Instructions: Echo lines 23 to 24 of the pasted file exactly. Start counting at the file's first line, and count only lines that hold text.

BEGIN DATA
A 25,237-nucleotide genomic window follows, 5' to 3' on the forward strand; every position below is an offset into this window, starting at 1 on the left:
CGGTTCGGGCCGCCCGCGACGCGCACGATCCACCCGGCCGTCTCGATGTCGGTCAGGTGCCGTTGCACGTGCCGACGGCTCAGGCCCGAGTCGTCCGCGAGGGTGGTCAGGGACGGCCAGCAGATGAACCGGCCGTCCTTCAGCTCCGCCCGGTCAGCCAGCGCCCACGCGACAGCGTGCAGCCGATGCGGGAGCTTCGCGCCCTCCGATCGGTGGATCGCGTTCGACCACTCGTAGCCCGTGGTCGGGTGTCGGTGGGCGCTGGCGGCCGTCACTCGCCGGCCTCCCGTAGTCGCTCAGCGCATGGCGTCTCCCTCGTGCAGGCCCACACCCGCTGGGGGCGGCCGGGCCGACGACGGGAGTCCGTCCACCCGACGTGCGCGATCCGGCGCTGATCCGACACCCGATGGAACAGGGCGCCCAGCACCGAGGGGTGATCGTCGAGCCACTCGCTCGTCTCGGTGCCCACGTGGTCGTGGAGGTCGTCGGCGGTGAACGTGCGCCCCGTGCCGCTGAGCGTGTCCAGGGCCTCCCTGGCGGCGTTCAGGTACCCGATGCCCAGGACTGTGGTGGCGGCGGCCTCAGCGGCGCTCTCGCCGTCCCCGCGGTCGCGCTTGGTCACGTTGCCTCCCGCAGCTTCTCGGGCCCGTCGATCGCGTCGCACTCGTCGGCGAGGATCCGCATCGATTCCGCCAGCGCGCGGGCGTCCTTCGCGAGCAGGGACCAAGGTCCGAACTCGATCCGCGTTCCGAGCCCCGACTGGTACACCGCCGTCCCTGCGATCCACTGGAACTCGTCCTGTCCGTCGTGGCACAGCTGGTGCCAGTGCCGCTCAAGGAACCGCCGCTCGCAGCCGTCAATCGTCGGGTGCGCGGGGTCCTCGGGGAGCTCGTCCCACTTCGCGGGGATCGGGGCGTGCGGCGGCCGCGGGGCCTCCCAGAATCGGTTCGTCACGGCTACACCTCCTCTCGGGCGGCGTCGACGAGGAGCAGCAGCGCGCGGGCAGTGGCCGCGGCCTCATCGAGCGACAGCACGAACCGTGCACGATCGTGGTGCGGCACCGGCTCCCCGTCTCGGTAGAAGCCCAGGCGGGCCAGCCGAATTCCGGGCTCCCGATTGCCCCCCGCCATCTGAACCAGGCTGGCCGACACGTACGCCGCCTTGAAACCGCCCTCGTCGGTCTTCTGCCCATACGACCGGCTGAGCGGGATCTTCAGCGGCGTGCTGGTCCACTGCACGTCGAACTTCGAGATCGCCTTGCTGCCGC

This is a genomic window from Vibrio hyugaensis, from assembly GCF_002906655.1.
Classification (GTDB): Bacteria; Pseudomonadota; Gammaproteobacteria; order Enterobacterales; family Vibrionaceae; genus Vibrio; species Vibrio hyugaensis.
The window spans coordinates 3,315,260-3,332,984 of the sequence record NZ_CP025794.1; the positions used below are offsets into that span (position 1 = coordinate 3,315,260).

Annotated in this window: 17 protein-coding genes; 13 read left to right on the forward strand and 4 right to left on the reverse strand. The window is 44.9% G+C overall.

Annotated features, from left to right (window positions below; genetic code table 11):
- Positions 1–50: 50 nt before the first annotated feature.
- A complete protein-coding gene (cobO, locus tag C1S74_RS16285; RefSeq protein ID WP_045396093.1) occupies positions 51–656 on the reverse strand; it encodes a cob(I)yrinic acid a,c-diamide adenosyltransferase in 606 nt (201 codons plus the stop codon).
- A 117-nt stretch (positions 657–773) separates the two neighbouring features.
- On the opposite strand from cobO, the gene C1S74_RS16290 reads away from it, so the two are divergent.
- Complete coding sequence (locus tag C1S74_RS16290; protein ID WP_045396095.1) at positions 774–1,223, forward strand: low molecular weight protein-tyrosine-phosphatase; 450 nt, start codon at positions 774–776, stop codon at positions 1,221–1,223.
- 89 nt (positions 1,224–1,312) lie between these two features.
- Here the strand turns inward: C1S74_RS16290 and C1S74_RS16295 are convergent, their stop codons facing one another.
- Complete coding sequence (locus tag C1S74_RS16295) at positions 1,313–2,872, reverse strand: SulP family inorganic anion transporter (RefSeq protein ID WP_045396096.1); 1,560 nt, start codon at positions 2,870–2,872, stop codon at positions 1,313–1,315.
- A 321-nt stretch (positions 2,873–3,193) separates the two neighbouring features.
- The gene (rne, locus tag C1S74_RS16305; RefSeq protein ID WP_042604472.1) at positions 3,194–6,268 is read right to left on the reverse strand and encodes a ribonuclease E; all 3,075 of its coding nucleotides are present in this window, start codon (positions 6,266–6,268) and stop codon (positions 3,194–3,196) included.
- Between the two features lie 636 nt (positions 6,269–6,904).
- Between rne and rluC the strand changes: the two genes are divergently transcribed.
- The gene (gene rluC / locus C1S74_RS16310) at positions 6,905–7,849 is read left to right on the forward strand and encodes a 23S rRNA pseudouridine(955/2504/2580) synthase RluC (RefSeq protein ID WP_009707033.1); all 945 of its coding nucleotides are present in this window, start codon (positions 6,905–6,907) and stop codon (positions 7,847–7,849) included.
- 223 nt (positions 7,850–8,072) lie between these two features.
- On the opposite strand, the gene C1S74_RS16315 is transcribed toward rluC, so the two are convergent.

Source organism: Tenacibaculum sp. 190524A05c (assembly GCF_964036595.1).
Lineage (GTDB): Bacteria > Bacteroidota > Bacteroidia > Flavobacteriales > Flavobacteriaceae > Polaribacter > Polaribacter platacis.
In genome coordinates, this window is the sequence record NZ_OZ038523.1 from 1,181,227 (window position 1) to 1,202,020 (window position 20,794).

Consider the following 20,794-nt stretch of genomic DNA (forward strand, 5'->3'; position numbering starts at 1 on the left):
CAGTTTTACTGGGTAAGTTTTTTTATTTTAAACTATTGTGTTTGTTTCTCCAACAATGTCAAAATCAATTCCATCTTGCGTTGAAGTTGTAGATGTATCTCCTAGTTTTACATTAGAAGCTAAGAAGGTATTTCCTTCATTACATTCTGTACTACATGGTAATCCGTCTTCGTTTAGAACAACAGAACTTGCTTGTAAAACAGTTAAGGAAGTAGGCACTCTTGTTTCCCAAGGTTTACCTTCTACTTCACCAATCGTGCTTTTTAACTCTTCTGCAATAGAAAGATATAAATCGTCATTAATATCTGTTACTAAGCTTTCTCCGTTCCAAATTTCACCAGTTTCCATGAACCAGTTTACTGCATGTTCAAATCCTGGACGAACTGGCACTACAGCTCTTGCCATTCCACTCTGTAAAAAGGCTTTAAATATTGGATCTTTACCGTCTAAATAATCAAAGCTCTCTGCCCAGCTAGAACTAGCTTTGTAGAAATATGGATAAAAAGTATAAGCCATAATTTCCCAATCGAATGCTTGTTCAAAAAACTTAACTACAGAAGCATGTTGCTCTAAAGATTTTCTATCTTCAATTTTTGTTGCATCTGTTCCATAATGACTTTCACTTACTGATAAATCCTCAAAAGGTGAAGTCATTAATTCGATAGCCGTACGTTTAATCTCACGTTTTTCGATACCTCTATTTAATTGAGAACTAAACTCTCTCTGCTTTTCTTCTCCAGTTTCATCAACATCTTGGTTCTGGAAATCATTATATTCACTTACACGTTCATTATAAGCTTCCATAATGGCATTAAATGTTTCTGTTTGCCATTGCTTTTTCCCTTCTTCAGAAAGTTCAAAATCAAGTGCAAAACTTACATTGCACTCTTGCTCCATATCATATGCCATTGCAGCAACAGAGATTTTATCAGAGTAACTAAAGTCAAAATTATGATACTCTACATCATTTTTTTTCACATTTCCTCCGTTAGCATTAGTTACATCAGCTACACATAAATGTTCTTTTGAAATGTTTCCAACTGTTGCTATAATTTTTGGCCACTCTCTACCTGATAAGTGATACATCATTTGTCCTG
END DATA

Source organism: Tenacibaculum sp. 190524A05c (assembly GCF_964036595.1).
Lineage (GTDB): Bacteria > Bacteroidota > Bacteroidia > Flavobacteriales > Flavobacteriaceae > Polaribacter > Polaribacter platacis.